Injuries at work aren’t always physical – explaining psychological injury
Published on September 6, 2023 by Julia Harrison
Workplace injuries aren’t always physical, they can also be psychological and have drastic impacts on your mental health and general well-being. This article will explain psychological injuries in NSW workers compensation claims and how whole person impairment (WPI) is assessed under the Psychiatric Impairment Rating Scale (PIRS) table.
Psychological injury in NSW workers compensation claims
Section 4 of the Workers Compensation Act 1987 (NSW) defines injury as:
4 Definition of “injury”
In this Act—
(a) means personal injury arising out of or in the course of employment,
(b) includes a disease injury, which means—
(i) a disease that is contracted by a worker in the course of employment but only if the employment was the main contributing factor to contracting the disease, and
(ii) the aggravation, acceleration, exacerbation, or deterioration in the course of employment of any disease, but only if the employment was the main contributing factor to the aggravation, acceleration, exacerbation or deterioration of the disease, and
(c) does not include (except in the case of a worker employed in or about a mine) a dust disease, as defined by the Workers’ Compensation (Dust Diseases) Act 1942, or the aggravation, acceleration, exacerbation or deterioration of a dust disease, as so defined.
Psychological injury refers to a diagnosed psychological condition or psychiatric disorder that arises out of, or in the course of, your employment. It must be more than a mere emotional response and you must satisfy that you have a diagnosable psychological condition or psychiatric disorder to be successful in a claim.
Generally, your injury can arise in two different categories:
- A frank injury, which is for example, an injury suffered as a result of being involved in or witnessing a specific traumatic event; or
- A disease injury, which is for example, an injury that is suffered as a result of bullying or harassment within your workplace over an extended period of time. In the alternative, it can also be an aggravation, acceleration, exacerbation, or deterioration of a pre-existing condition as a result of various factors within your workplace.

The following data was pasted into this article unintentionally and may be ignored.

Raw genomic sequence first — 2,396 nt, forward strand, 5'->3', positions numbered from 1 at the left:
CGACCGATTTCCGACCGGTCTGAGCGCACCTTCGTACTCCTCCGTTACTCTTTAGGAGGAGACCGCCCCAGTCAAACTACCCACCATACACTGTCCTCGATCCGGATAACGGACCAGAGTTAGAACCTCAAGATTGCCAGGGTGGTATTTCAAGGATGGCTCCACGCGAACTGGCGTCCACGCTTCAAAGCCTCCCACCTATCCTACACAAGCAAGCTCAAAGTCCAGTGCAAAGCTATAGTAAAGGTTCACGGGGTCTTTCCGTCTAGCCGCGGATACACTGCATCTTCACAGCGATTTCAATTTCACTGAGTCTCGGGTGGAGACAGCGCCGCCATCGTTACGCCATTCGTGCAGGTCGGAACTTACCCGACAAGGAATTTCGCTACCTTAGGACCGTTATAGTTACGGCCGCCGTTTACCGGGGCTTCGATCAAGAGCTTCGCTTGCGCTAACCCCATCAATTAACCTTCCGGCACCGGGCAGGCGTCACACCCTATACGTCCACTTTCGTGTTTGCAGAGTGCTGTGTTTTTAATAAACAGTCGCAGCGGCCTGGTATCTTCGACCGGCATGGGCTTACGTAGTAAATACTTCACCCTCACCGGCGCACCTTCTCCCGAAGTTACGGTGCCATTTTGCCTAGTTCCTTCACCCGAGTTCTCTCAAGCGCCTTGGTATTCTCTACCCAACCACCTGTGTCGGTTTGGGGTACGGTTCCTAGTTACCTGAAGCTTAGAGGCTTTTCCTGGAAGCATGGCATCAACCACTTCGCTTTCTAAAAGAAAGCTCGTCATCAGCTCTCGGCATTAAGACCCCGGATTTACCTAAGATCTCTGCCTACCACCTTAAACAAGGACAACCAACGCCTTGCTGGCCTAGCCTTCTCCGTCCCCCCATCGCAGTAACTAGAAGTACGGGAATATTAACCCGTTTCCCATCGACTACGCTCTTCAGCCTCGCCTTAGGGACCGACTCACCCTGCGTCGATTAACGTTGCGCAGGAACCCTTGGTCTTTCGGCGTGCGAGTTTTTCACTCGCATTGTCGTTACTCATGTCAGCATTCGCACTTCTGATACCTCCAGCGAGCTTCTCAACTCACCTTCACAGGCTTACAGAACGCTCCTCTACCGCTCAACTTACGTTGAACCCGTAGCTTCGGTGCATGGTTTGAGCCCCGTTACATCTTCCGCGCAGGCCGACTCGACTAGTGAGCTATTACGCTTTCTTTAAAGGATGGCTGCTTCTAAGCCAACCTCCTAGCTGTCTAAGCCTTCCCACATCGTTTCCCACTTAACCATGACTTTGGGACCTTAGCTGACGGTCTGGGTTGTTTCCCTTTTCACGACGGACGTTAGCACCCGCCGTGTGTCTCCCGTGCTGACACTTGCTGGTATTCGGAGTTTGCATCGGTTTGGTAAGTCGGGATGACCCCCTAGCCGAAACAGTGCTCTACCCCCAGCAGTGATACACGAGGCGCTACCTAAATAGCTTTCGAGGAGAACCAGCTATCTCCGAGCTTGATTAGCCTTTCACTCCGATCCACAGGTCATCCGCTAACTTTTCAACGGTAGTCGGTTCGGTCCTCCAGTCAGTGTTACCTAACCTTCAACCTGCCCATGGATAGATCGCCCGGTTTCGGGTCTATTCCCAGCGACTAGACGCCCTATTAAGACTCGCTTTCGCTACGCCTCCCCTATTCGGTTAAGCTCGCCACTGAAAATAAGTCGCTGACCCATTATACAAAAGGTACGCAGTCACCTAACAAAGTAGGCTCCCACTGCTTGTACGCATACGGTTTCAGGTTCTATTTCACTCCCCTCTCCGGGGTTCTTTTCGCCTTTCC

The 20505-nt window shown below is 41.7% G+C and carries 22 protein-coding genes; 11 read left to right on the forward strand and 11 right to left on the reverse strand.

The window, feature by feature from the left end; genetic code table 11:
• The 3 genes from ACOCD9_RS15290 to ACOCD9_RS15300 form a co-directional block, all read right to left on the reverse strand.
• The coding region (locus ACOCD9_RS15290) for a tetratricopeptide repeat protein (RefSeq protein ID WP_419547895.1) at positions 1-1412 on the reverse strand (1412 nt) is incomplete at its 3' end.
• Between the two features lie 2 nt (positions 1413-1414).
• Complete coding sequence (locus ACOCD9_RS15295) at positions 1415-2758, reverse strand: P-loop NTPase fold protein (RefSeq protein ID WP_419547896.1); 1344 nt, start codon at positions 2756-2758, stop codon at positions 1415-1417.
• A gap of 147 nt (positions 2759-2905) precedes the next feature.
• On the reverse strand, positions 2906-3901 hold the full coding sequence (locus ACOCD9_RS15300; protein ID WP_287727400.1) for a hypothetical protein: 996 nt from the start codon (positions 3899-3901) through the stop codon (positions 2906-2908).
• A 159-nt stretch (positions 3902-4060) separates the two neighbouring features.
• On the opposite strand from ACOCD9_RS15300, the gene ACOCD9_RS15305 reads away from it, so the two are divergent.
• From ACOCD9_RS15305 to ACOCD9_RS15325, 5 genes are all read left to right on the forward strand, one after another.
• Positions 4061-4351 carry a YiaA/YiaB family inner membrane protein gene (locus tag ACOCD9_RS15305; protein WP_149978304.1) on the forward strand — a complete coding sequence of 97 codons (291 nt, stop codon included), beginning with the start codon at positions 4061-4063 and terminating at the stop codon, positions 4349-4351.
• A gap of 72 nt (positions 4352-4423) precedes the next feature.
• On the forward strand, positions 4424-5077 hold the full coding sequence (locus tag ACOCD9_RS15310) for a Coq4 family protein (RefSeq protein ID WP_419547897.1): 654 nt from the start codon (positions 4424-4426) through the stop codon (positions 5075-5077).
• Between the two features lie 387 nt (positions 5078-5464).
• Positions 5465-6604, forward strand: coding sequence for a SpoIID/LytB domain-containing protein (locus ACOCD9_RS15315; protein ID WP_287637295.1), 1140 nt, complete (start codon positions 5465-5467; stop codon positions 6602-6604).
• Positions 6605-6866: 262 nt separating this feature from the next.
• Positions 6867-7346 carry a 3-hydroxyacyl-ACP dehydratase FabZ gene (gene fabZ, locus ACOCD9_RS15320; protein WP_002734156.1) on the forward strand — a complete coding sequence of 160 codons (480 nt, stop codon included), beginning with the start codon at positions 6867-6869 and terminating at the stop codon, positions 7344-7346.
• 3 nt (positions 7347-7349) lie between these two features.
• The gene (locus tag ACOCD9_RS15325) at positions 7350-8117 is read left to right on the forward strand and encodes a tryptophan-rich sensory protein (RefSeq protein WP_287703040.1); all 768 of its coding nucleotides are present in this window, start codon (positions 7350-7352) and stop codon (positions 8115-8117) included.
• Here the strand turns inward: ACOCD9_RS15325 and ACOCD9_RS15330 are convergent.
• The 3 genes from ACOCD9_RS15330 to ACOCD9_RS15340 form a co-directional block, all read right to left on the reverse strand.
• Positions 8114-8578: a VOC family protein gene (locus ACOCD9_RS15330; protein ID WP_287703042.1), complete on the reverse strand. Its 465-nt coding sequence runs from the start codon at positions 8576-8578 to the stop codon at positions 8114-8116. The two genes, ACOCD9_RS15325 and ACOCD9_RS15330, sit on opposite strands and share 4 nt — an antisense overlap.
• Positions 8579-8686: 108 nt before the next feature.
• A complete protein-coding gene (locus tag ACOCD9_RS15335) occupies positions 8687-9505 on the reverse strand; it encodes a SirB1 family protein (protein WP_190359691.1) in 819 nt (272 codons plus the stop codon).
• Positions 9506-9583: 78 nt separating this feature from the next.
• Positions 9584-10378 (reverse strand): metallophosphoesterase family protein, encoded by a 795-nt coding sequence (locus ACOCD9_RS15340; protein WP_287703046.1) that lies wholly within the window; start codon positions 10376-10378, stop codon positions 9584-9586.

What types of workplace situations can be considered causes of my psychological injury?
There are many different types of situations that you may have found yourself in within your workplace environment that could be considered to have caused you psychological injury.
They can include things such as:
- Being under resourced;
- Being overworked;
- Being treated unfairly or unjustly;
- Being exposed to, or working in, a hostile workplace environment or culture;
- Being ostracised or singled out.
How is my injury evaluated for whole person impairment lump sum compensation?
The NSW Workers Compensation Guidelines for the Evaluation of Permanent Impairment issued by SIRA sets out how the permanent impairment for psychiatric and psychological disorders are assessed.
The evaluation of your psychiatric impairment must be conducted by a psychiatrist who has undergone the appropriate training in this assessment method. The medical assessor is required to evaluate the behavioural consequences of the disorder based on six (6) categories called the Psychiatric Impairment Rating Scale (PIRS). The 6 categories include:
- Self-care and personal hygiene;
- Social and recreational activities;
- Social functioning (relationships);
- Concentration, persistence and pace;
The PIRS table is a tool that assesses the severity of your psychological injury and determines your corresponding compensation entitlements. It consists of a series of categories that measure the degree of impairment and its impact on your daily life.
Within each category the behaviour is classified ranging from Class 1 to Class 5, Class 1 being minor impairment and Class 5 being totally impaired. For example, the PIRS for self-care and personal hygiene is as follows:
The assessment is then a two-step procedure. The medical assessor will rank you in each category to determine your median class score and then calculate the aggregate score.
For example, once a class score has been arranged for all six areas of functioning, the six scores are arranged from lowest to highest. The median is then calculated by averaging the two middle scores. If a score falls between two class, for example, 3 and 4, then it is rounded up to the next class.
Each median class score represents a range of impairment:
- Class 1 = 0 -3%
- Class 2 = 4 -10%
- Class 3 = 11-30%
- Class 4 = 31-60%
- Class 5 = 61-100%
In order to determine an exact percentage of impairment, an aggregate score needs to be calculated. For example, using numbers of 2, 2, 3, 3, 4, 5, as an example for each category, the aggregate score would be, 2 + 2 + 3 + 3 + 4 + 5 = 19.
Using the Conversion Table that is provided for the assessment, it is then converted to a percentage score. This example converts to 24% whole person impairment as it is a Median Class of 3. As mentioned above, this rating scale can only be completed by a qualified psychiatrist. However, the scale relates mainly to the function of you as the injured worker.
If you believe you have sustained a psychiatric or psychological injury as a result of your employment or are unsure if you might have an entitlement, you can contact us at Carroll & O’Dea Lawyers on 1800 059 278 or via our Contact Page and one of our lawyers will assist you. It is a complex area of law and it is important to seek legal advice to ensure you have investigated your entitlement to compensation.